Leave No Trace by Mindy Mejia was a decent mystery, but not something to run out and grab. We first meet Maya, a language therapist, who is treating Lucas. Lucas is in a psychiatric facility because he showed up out of nowhere after being missing (along with his father) for the last ten years. We learn and understand what Maya and Lucas have in common and why she is drawn to him. I kept reading this one because I wanted to find the conclusion to the mystery, but I didn’t love it.
The Last Romantics by Tara Conklin is a family story that switches back and forth from 2074 to the 1980s/90s. The Skinner family loses its patriarch early in the book and the rest of the book describes what happens because of that loss. It’s about sibling relationships, lies, and life choices. I really enjoyed it and read it quickly. I’d add it to your TBR pile.
The Overstory by Richard Powers started off with a bang. And, for the first half, I loved it. However, it dragged from about halfway through until the end. It begins as a bunch of short stories about people and trees. Then the stories begin to intertwine. The initial stories and characters were so interesting, and then the pace just got slower and slower until I found myself racing through to get to the end. Ultimately, I was disappointed in this one, though I give it three stars because it started off so well.
The Red Address Book by Sofia Lundberg was a good WWII read that wasn’t too WWII heavy. 96-year-old Doris lives alone in Sweden. She skypes with her grand-niece, Jenny, her only living friend/relative. Through the novel we learn about Doris’ life through the pages of her address book. It’s a sweet story and a nice, short read. I enjoyed it.
Grab Inheritance by Dani Shapiro immediately if you are looking for a beautiful and heartwrenching book. It’s a fascinating memoir, a quick read, and a unique exploration. Author Dani Shapiro discovers in 2016 that her father is not really her biological father. As she researches her paternity, she grapples with genealogy, parenthood, family, and memory. It’s a wonderful book – in many moments, I found myself in tears.
While I was reluctant to read Mrs. Perfect by Jane Porter – the cover was a little supermarket for me – I came around to it in the end. It begins with an introduction to Taylor Young and her perfect life, marriage, house, children, etc. But, of course, as you could predict, all is not as it seems. When her life is shattered by unexpected news from her husband, she has to build herself and her life back up again. Again, not my usual cup of tea, but a quick and not terrible read.
The Library Book by Susan Orleans (of The Orchid Thief, which I loved), is everywhere. Reese Witherspoon chose it for her book club and the NYT chose it as a best book – I see it all over the place. And, I enjoyed it, but I didn’t LOVE it. It was a bit schizophrenic – all over the place and covering rangy topics in random order – but it was interesting nonetheless. On the surface, it’s the story of the LA Central Library which caught fire in 1986. Embedded in this tale are all kinds of other related library stories. I am not sure what would have made me like it better. Again, it was certainly interesting, but I found myself skimming sections which weren’t really of interest and not loving it as much as I thought I might.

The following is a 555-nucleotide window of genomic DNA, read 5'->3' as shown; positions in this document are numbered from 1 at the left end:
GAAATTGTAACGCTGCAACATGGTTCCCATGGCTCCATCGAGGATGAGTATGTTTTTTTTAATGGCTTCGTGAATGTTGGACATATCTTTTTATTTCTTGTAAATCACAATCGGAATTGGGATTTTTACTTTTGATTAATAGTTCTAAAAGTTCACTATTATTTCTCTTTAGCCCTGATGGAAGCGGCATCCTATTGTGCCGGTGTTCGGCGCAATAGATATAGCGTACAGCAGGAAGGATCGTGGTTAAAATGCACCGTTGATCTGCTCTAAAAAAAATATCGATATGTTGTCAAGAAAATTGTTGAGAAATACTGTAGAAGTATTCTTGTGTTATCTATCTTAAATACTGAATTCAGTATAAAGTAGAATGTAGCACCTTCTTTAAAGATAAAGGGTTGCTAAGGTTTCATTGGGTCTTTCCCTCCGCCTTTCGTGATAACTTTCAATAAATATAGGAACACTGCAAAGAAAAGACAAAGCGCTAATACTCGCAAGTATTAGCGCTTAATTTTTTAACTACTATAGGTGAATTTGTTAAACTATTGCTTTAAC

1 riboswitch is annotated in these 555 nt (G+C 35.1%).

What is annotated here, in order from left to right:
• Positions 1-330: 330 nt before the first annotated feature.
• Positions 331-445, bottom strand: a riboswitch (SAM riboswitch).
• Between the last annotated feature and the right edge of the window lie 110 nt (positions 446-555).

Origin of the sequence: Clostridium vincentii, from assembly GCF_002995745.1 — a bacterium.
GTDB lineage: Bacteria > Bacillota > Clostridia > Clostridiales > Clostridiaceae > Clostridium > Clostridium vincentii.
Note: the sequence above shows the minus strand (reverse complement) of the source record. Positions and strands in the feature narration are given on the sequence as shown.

The Dreamers by Karen Thompson Walker was a great read. I happened to get it in LARGE PRINT so it was also a VERY fast read. It’s about an epidemic of sleep that takes over a small college town in California. I was lucky enough to have the entirety of Sunday to enjoy this one and, boy am I glad I did. Grab it – you’ll like it!
An Anonymous Girl by Greer Hendricks and Sarah Pekkanen was much like their last book, The Wife Between Us. They both keep you on the edge of your seat and, while they are not amazing literature, they are fun to read and keep the pages turning. Jess is a subject in a psychological study about ethics and morality, but as the study goes from computer to reality, her relationship to the psychologist conducting the study gets confused. It’s hard to know who to believe and what to think as you read. It’s a good thriller.
Washington Black by Esi Edugyan was a great book. I think part of what I liked about it was that it was a book about a slave without being a book about slavery per se (while that was certainly a theme, Washington Black’s life was the more important thread). Washington Black, born a slave, becomes an assistant to his master’s brother and learns to read and draw scientific illustrations. His work takes him all over the world in search of different things. It’s a fast-paced read and is so well-written. I highly recommend you pick it up – I really enjoyed it.